10. Farquad, M. A. H., & Bose, I. (2012). Preprocessing unbalanced data using support vector machine. Decision Support Systems, 53(1), 226–233. doi: 10.1016/j.dss.2012.01.016.CrossRefGoogle Scholar
  11. Guyon, I., Weston, J., Barnhill, S., & Vapnik, V. (2002). A gene selection method for cancer classification using support vector machines. Machine Learning, 46, 389–422. doi: 10.1155/2012/586246.CrossRefzbMATHGoogle Scholar
  12. Li, Y., & Shawe-Taylor, J. (2003). The SVM with uneven margins and chinese document categorisation. In 17th Pacific Asia Conference on Language Information and Computation (PACLIC17), October (pp. 216–227).Google Scholar
  13. Li, B., Hu, J., & Hirasawa, K. (2008). Support vector machine classifier with WHM offset for unbalanced data. Journal of Advanced Computational Intelligence and Intelligent Infomatics, 12(1), 94–101.Google Scholar
  14. Provost, F. (2000). Machine learning from imbalanced data sets 101. In AAAI’2000 workshop on imbalanced data sets. Google Scholar
  15. Tang, Y., Zhang, Y.-Q., Chawla, N. V, & Krasser, S. (2009). SVMs modeling for highly imbalanced classification. IEEE Transactions on Systems, Man, and Cybernetics. Part B, Cybernetics: A Publication of the IEEE Systems, Man, and Cybernetics Society, 39(1), 281–288. doi: 10.1109/TSMCB.2008.2002909.
  16. Veropoulos, K., Cristianini, N., & Campbell, C. (1999). The application of support vector machines to medical decision support: A case study. In ECCAI Advanced Course in Artificial Intelligence, Chania, Greece (ACAI99) (pp. 17–21).Google Scholar
  17. Wang, B., & Japkowicz, N. (2010). Boosting support vector machines for imbalanced data sets. Knowledge and Information Systems, 25(1), 1–20.CrossRefGoogle Scholar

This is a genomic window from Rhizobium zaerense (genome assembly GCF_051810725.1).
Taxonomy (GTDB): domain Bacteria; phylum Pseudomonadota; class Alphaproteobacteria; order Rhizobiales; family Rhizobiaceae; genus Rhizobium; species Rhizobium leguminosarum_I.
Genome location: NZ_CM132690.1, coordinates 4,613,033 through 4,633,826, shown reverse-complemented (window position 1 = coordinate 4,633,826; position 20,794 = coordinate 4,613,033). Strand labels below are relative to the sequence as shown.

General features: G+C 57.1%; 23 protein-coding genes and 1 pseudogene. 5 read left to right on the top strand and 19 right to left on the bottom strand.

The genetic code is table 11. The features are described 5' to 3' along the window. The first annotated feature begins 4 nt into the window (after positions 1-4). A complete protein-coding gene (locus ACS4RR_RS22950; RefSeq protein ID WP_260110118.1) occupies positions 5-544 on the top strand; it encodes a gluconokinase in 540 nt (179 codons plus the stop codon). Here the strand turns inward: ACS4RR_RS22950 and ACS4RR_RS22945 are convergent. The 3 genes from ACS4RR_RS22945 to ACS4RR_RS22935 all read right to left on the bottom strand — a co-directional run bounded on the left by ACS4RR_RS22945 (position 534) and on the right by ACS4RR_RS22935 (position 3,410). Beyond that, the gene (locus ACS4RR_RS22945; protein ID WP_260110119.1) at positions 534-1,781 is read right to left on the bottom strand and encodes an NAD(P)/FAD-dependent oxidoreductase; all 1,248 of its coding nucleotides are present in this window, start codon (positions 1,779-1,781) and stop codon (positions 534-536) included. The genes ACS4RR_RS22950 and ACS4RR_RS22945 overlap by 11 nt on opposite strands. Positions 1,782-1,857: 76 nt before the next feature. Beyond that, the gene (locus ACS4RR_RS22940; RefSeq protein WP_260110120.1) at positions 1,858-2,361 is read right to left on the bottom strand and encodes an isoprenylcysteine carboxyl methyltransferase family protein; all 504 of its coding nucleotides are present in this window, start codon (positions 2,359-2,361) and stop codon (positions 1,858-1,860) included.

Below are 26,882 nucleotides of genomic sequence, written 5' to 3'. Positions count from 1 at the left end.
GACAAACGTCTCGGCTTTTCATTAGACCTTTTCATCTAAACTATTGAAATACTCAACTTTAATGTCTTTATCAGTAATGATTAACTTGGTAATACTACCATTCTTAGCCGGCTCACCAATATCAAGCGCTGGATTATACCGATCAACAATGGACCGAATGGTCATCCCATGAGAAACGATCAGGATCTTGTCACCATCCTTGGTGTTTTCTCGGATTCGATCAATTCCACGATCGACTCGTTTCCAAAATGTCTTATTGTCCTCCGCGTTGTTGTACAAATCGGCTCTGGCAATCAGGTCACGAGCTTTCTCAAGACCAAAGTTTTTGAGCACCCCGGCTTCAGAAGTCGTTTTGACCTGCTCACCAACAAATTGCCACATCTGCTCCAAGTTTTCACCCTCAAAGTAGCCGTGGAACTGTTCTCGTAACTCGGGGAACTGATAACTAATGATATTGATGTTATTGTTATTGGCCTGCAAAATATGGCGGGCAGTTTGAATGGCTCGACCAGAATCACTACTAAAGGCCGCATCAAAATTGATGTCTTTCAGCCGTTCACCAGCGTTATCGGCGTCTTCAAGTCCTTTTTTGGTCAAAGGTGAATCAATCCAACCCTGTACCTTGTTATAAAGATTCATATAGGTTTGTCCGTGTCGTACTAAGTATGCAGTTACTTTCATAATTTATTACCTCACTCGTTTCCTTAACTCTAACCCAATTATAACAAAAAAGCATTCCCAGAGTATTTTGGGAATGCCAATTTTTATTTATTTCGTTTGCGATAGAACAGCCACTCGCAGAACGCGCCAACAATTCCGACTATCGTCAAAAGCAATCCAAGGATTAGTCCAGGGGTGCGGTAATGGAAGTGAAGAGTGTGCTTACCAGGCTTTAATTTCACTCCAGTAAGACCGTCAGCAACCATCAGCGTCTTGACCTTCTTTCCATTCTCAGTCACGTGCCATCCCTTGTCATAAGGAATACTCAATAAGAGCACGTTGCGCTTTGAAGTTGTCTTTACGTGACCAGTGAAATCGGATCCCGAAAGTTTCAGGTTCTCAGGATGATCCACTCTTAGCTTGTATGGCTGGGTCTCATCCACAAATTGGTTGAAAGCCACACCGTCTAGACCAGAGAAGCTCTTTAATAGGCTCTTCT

18. Wang, L.-H., Liu, J., Li, Y.-F., & Zhou, H.-B. (2004). Predicting protein secondary structure by a support vector machine based on a new coding scheme. Genome Informatics. International Conference on Genome Informatics, 15(2), 181–190.Google Scholar
  19. Wasikowski, M., & Chen, X. (2010). Combating the small sample class imbalance problem using feature selection. IEEE Transactions on Knowledge and Data Engineering, 22(10), 1388–1400.CrossRefGoogle Scholar
  20. Witten, I. H., Frank, E., & Hall, M. A. (2011). Data mining: Practical machine learning tools and techniques (p. 665). Burlington: Elsevier.Google Scholar
  21. Yu, L., & Liu, H. (2004). Efficient feature selection via analysis of relevance and redundancy. Journal of Machine Learning Research, 5, 1205–1224.zbMATHGoogle Scholar
  22. Yun, Z., Nan, M. A., Da, R., & Bing, A. N. (2011). An effective over-sampling method for imbalanced data sets classification. Chinese Journal of Electronics, 20(3), 2–7.Google Scholar

Copyright information

© Springer International Publishing Switzerland 2015

Authors and Affiliations

  1. 1.Department of ICT Applications for ProductionBIBA—Bremer Institut für Produktion und Logistik GmbHBremenGermany
  2. 2.Department of Production EngineeringUniversity of BremenBremenGermany

Personalised recommendations